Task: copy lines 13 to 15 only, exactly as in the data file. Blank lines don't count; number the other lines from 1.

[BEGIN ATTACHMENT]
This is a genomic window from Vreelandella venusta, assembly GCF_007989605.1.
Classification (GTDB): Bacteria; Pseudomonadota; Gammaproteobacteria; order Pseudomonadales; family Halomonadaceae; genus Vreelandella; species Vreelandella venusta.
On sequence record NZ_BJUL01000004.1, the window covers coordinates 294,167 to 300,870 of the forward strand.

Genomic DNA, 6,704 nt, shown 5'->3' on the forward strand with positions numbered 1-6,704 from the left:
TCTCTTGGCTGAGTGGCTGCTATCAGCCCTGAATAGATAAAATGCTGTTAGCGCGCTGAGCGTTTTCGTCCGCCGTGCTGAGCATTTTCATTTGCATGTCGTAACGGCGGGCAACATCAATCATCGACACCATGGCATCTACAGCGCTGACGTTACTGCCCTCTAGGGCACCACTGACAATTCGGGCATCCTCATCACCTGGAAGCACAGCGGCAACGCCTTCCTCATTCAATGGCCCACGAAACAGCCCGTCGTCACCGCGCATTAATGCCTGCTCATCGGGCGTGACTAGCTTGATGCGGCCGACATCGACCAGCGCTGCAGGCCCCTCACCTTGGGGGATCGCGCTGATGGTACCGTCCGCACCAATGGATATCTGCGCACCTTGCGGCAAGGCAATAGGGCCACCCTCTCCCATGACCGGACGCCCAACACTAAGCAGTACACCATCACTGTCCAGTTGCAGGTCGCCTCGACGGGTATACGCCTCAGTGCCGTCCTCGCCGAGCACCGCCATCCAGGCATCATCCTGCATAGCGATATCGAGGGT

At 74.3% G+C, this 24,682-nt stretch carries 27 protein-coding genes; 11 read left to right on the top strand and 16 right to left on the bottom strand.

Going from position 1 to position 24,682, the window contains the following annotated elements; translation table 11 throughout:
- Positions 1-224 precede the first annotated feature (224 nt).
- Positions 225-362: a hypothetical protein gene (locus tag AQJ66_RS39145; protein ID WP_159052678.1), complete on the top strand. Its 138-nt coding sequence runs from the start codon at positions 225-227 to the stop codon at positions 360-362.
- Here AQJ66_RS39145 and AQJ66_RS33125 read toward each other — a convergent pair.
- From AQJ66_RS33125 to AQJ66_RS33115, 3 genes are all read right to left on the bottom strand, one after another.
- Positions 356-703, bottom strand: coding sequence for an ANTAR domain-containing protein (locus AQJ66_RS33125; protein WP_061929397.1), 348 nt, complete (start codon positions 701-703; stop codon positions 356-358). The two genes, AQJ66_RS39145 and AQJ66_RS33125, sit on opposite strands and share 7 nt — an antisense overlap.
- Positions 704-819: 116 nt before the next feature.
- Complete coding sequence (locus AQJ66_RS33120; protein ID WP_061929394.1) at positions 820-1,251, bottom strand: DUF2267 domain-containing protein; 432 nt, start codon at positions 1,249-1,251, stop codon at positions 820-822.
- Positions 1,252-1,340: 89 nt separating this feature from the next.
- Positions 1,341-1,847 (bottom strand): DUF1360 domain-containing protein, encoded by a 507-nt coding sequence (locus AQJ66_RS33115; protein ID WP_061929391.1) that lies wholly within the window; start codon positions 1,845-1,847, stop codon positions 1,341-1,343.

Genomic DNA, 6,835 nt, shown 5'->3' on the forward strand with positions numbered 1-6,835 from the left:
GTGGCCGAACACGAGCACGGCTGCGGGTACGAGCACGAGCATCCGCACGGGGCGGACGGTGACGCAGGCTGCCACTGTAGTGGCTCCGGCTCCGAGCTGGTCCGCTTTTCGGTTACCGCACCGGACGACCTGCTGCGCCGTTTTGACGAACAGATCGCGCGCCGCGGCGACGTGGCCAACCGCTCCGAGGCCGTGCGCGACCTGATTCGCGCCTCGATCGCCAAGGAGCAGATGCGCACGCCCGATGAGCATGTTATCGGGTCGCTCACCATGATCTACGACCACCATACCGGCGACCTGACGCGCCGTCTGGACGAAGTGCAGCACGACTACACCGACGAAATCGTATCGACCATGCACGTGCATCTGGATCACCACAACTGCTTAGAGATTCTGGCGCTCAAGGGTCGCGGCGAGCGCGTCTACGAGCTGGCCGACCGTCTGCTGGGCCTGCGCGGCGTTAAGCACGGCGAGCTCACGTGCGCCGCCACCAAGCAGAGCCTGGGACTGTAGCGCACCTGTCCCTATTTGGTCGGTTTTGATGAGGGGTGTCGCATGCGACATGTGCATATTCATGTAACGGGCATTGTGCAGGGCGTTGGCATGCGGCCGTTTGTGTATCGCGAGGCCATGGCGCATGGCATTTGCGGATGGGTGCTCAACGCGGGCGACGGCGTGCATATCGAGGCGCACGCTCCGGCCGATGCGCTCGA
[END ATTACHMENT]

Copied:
- Positions 704-819: 116 nt before the next feature.
- Complete coding sequence (locus AQJ66_RS33120; protein ID WP_061929394.1) at positions 820-1,251, bottom strand: DUF2267 domain-containing protein; 432 nt, start codon at positions 1,249-1,251, stop codon at positions 820-822.
- Positions 1,252-1,340: 89 nt separating this feature from the next.